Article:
No Science Shackles: Oppenheimer
Conant at Lawrence Banquet
Insistence that pure science must remain free from control by "practical" considerations was voiced by J. Robert' Oppenheimer '26, director of the Institute for Advanced Study, as he, President Conant, and Vannevar Bush, president of the Carnegie Institution of Washington, addressed a Harvard Club of Boston hanquet last night celebrating the one hundredth anniversary of the founding of the Lawrence Scientific School.
Oppenheimer declared that the chief contribution of technology lies in the tools of research it provides and not in the demands it makes upon science.
"Little can be expected," he declared, "from exhortations to science to produce practical ends. On the contrary, development of our practical technology provided ever-growing and rich fructification for the works of a science. Technology is a good efficient cause, but a very poor final cause for science.
President Conant, too, dealt with "the dichotomy between those who study science for the love of learning and those who have practical ends constantly in view."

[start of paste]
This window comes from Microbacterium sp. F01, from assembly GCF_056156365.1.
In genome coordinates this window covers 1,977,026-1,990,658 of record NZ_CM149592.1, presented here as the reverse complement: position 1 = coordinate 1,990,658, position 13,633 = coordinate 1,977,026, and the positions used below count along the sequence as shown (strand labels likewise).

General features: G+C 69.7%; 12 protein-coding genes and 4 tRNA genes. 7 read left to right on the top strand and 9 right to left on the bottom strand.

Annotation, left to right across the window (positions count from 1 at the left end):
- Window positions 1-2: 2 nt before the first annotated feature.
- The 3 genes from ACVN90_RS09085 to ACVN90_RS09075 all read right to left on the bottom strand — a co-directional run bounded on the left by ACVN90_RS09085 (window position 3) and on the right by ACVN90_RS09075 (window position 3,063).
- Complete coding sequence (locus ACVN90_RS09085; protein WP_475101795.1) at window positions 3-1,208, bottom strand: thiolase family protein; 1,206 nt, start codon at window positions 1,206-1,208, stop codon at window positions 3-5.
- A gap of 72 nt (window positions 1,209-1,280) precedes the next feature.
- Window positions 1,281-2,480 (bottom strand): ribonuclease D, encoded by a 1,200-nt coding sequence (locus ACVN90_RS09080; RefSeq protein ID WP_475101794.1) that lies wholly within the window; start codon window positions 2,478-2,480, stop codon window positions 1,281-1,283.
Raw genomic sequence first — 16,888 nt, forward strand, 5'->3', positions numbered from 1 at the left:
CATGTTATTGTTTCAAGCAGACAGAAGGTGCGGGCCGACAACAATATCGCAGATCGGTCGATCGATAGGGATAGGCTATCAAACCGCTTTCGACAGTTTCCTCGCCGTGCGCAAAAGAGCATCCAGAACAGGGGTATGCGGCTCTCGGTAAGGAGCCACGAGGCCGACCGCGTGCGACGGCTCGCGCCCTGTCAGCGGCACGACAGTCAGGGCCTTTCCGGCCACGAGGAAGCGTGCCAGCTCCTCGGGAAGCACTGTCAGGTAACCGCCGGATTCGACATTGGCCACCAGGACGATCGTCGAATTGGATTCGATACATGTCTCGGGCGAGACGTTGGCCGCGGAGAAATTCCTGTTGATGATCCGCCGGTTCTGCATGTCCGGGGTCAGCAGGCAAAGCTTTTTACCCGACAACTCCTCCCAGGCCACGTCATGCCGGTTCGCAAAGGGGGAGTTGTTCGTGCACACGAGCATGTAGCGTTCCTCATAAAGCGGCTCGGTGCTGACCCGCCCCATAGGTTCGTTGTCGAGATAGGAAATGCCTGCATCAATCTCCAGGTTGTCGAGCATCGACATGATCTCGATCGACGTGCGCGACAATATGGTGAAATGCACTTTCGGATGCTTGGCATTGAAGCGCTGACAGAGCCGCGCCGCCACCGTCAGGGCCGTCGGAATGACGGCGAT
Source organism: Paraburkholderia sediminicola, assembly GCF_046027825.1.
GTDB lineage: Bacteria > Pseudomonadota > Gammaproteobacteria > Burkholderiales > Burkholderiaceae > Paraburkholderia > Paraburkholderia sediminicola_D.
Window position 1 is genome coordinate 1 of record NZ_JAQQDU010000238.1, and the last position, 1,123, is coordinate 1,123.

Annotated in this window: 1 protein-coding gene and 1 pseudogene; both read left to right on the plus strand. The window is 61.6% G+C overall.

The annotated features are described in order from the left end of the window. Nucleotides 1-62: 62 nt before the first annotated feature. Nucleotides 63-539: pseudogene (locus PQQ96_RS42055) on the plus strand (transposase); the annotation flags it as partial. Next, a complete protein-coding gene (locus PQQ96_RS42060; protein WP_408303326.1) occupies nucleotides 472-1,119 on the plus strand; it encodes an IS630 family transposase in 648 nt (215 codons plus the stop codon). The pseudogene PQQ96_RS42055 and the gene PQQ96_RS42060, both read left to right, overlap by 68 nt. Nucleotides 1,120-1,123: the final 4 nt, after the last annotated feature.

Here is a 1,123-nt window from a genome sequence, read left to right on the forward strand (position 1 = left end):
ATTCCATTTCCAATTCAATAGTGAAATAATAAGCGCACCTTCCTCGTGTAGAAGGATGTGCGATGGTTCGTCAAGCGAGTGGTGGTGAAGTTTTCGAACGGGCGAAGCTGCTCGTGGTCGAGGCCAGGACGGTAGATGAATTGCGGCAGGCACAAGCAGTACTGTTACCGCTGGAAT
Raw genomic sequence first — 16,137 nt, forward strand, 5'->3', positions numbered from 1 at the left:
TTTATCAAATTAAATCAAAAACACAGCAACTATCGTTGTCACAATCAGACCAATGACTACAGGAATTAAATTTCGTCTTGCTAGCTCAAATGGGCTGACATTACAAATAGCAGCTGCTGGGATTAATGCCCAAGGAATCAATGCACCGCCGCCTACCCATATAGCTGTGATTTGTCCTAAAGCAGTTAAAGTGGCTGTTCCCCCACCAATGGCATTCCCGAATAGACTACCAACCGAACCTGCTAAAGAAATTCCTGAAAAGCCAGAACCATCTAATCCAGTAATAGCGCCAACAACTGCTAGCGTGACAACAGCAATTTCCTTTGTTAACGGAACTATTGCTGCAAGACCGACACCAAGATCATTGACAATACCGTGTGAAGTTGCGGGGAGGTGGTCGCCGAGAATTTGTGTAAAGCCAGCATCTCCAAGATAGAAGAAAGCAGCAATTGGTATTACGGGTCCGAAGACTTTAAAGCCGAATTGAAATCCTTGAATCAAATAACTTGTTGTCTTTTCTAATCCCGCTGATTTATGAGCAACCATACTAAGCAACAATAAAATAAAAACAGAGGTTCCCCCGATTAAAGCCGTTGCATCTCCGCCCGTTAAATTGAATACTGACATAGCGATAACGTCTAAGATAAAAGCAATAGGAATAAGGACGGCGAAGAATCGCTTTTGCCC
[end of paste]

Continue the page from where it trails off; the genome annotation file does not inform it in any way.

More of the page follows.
He hailed the "intimate fusion of the advance in science with progress in the practical arts," and compared the current fraternal spirit of engineers and theoretical scientists with that fostered by the Lawrence Scientific School in 1848.
Bush stressed the growth of engineering as a profession, and looked forward to the day when a newly born profession of management could league with engineering to "so manage prosperity as to make it conducive to the health of the nation."
Under such a set-up, the "task of management would become closely skin to trusteeship with obligations to four groups-government, employees, owners, and consumers."
Bush said that such a trend now exists in American business and added that "at every hand throughout the world, opportunities-nay necessities of the most urgent order-call for its ministration."
Another phase of the centenary celebration took place yesterday afternoon when engineering Alumni and members of the University Visiting Committee heard Faculty members of the Graduate School of Engineering present technical papers on electricity, aerodynamics, civil engineering, and sewage disposal.